Weekly Feed Market Commentary

Published 17 September 14


UK feed wheat futures (Nov-14) closed at £112.60/t on Tuesday (17 September), down £5.45/t from a week earlier, but slightly higher than Monday’s settlement price of £112.0/t. Chicago wheat (Dec-14) futures closed at $182.32/t (down $11.48/t on the week) as at Tuesday’s close. For Chicago maize (Dec-14) futures, the price decline was much less pronounced with prices closing at $135.33/t, down $0.2/t compared with a week earlier.

The price collapse seen over the past week was largely due to the strong bearish message provided by the latest USDA supply and demand estimates released last Thursday. Global wheat production was raised by 3.9Mt from the previous month’s forecast to a record 720Mt, due to upward revisions for the EU and Ukraine. World maize production was increased by 2.1Mt to a record 987.5Mt. Higher estimated yields for the US maize crop led to a 2.6% increase in projected output, compared with last month’s forecast, to 365.7Mt. However, gains for the US were largely offset by a 5Mt reduction in the Chinese maize production number, thanks to the recent drought in the country. Although global demand estimates were also increased for wheat and maize, these were insufficient to offset the rise in production levels, indicating a higher carryover of stocks into 2015/16.

Provisional results for French wheat quality, published last week by France AgriMer, confirmed that the proportion of the French wheat crop meeting milling wheat specification has deteriorated considerably compared with last year. This means that more of the crop is feed wheat and therefore adds to the large supply of feed grains that are expected this season.

Early frosts in the US Northern Plains and the Midwest over the weekend are reported to have inflicted little damage to the maturing maize crop. As at 14 September, 74% of the US maize crop was in good/excellent condition, unchanged from the previous week.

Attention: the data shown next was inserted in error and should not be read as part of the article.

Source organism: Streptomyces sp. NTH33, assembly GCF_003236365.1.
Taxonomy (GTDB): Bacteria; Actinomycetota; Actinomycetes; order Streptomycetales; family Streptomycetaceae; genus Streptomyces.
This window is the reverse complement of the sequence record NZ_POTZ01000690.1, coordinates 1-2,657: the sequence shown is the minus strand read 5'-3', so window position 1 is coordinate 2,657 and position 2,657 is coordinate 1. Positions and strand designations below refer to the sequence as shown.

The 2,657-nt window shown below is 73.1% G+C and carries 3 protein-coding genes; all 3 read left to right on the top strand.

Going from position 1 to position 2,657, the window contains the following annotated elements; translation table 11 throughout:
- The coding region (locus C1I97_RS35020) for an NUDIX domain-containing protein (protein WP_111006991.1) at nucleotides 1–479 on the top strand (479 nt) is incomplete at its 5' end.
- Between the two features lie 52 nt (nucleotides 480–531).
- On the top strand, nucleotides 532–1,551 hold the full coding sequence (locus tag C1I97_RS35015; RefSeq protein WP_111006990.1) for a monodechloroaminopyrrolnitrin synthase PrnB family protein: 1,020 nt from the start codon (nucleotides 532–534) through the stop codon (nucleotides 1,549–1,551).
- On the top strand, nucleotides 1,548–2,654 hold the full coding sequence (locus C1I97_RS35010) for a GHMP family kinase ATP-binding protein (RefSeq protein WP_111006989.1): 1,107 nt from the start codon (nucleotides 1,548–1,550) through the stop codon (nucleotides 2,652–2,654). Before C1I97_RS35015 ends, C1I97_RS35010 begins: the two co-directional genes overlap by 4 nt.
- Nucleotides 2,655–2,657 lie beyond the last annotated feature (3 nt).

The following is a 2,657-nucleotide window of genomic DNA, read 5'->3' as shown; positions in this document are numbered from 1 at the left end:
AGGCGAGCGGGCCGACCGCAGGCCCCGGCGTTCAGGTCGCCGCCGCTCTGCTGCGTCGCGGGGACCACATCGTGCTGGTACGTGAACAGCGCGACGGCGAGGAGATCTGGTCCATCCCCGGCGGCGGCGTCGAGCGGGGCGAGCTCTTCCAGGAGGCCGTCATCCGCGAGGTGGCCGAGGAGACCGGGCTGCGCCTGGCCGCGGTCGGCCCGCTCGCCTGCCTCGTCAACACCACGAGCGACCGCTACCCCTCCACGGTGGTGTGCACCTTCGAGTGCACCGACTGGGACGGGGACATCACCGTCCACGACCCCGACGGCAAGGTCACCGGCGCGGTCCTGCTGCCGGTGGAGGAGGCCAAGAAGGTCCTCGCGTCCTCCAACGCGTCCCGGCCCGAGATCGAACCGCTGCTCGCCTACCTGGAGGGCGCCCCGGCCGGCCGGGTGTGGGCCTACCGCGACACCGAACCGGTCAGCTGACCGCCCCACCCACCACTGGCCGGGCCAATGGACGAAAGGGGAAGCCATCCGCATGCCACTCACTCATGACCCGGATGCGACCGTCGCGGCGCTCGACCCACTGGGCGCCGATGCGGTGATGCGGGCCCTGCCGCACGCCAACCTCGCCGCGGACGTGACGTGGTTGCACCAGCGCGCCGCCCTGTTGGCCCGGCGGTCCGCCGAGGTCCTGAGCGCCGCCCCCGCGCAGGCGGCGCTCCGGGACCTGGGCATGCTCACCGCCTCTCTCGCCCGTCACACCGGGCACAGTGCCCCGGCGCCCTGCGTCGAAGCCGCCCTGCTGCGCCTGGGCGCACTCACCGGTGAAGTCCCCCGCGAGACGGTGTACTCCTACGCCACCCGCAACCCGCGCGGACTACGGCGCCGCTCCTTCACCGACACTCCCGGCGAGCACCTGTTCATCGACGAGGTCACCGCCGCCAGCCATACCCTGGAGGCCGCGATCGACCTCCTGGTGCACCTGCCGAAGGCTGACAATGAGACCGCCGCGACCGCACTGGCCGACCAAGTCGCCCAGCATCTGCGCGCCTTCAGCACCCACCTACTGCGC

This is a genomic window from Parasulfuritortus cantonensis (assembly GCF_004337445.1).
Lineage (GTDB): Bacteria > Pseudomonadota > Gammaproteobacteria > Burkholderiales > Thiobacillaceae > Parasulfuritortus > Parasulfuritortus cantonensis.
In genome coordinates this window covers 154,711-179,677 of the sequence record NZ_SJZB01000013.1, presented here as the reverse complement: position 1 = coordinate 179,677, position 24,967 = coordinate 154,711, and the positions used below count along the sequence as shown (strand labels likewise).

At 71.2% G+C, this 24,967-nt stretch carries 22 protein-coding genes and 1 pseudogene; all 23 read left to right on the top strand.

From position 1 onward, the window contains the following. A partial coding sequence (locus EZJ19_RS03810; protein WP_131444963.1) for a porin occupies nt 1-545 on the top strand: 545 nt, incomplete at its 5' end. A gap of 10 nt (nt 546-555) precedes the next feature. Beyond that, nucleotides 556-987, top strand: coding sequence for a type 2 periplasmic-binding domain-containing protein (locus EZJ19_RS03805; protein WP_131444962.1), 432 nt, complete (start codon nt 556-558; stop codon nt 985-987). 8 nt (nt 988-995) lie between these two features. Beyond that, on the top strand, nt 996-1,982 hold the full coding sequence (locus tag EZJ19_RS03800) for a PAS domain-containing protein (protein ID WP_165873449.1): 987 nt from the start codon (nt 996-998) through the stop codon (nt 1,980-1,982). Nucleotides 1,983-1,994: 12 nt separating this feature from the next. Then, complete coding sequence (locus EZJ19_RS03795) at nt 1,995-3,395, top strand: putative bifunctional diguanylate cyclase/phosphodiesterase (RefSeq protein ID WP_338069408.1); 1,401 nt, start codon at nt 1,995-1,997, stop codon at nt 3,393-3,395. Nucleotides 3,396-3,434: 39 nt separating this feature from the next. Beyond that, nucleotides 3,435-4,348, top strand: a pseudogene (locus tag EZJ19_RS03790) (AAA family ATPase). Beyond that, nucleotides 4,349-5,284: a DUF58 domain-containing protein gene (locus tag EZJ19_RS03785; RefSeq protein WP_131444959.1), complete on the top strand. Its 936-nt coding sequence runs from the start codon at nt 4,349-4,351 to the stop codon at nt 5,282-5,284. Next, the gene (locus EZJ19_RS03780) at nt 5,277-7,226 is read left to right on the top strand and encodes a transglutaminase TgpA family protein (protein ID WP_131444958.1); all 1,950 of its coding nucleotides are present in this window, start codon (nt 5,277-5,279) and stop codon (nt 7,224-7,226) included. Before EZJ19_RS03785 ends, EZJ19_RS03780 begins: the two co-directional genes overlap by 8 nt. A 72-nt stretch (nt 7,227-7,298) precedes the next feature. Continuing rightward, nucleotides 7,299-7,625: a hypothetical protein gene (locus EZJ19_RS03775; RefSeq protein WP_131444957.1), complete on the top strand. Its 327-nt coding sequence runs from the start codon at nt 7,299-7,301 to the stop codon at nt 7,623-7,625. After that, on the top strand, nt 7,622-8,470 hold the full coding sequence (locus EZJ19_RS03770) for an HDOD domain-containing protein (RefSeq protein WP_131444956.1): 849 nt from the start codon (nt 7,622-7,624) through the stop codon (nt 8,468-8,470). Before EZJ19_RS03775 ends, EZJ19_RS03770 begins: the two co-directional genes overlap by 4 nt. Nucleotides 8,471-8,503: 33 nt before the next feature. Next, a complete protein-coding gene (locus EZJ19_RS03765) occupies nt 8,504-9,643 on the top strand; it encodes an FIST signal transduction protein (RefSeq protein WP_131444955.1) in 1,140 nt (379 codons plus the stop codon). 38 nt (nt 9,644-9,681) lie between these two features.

Chicago soyabean futures (Nov-14) closed at $360.33/t on Tuesday (17 September), down $4.41/t from a week earlier.  As at Friday (12 September), Hi-Pro soyameal prices (ex-store East Coast, September delivery,) were £329/t, £6/t lower on the week. Rapemeal prices (ex-mill Erith, September delivery were £167/t, £4/t lower compared with a week earlier.

The upward revision of global soyabean production by the USDA last week was more dramatic than the changes made to cereal production forecasts. A further 6.4Mt was added to last month’s estimate, bringing global soyabean output to a record 311.1Mt. Higher projected yields in the US and a larger anticipated planted area in Brazil were the main drivers behind the increase.

Following a drop in price after the release of the latest USDA estimates, soyabean prices received some support due to concerns over frost damage in parts of the US over the weekend, but these have since subsided as little impact was seen.

Although new season sales of US soyabeans have remained strong, reaching 23.93Mt as at 4 September (compared with 21.9Mt by the same point in time last year), there are concerns that there could be a slump in Chinese demand. Crush margins for soyabeans in China fell to a two-year low in September and there are reports that the prospects of a recovery in the coming months are slim. Strong demand from China for US soyabeans in 2013/14 provided an appreciable level of support to prices. A fall in US exports to China could amplify the downward pressure on prices.

However, it was reported on Tuesday that China signed an agreement to buy 4.8Mt of US soyabeans on Monday (16 September) following a trade visit from the US Soyabean Export Council. According to Reuters, China is expected to import 30Mt of US soyabeans in 2014/15, 2Mt higher than the previous season.  

Figures and commentary provided in association with HGCA and BPEX.

For further information on the cereals market click here to link through to HGCA website.